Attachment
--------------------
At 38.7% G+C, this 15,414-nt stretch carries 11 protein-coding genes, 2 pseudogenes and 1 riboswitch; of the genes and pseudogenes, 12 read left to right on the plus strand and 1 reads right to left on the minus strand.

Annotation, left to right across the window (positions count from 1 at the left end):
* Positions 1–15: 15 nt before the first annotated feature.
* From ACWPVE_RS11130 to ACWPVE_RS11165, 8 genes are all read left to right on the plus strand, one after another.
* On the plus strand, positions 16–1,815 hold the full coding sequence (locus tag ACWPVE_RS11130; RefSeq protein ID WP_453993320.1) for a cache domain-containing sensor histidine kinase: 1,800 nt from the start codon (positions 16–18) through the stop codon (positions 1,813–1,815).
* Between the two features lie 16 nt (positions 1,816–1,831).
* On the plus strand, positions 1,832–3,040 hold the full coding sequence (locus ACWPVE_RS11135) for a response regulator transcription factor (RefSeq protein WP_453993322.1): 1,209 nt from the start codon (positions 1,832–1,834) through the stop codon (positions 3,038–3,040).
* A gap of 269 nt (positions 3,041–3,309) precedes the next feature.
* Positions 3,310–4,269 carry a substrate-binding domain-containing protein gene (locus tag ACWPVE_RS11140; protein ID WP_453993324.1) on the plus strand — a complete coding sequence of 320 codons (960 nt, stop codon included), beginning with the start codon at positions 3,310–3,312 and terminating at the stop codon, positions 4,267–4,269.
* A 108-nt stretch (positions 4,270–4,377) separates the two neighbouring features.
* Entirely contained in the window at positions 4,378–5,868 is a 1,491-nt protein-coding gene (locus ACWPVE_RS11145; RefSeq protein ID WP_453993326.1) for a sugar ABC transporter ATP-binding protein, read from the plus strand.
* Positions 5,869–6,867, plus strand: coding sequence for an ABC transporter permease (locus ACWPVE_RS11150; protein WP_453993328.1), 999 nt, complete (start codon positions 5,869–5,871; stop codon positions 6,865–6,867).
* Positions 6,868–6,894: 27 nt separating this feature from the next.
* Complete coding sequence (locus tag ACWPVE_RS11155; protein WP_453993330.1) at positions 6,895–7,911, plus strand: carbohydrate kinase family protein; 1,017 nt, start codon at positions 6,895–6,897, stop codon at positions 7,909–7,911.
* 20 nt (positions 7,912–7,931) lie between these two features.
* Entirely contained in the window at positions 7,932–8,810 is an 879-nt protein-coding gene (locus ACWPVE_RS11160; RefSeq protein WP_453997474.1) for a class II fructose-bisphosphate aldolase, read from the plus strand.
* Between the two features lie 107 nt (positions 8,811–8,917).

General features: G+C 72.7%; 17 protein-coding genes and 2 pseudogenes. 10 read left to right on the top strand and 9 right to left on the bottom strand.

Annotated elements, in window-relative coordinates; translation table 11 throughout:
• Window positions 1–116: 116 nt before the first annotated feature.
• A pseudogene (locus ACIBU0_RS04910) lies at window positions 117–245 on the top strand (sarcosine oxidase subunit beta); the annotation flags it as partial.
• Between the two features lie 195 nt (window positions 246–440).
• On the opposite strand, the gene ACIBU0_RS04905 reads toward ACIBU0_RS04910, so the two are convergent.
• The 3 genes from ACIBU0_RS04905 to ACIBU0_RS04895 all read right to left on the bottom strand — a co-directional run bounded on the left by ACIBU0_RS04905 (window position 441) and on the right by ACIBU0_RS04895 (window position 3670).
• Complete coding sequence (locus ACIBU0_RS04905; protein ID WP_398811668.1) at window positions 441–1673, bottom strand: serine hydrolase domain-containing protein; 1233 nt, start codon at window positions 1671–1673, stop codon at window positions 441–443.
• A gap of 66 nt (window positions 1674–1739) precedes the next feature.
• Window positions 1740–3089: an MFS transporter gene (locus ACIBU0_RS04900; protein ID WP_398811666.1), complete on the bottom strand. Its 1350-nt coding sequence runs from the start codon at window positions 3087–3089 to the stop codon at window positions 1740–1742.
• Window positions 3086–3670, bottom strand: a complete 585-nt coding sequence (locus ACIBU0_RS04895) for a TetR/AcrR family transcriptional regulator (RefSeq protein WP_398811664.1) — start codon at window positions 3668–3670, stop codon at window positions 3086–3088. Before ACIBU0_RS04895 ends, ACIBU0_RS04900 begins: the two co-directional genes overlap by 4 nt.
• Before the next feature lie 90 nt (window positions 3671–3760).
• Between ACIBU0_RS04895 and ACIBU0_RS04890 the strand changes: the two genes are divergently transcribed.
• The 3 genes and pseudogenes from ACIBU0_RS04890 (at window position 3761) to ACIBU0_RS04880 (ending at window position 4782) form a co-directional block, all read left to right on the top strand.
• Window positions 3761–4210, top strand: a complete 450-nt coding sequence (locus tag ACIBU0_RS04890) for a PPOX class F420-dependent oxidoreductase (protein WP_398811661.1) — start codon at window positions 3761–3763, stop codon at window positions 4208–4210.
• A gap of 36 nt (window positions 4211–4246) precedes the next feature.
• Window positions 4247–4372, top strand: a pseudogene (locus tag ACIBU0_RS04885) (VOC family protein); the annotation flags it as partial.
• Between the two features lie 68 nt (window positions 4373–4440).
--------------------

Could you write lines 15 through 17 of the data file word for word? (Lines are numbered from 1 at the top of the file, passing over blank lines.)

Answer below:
* 20 nt (positions 7,912–7,931) lie between these two features.
* Entirely contained in the window at positions 7,932–8,810 is an 879-nt protein-coding gene (locus ACWPVE_RS11160; RefSeq protein WP_453997474.1) for a class II fructose-bisphosphate aldolase, read from the plus strand.
* Between the two features lie 107 nt (positions 8,811–8,917).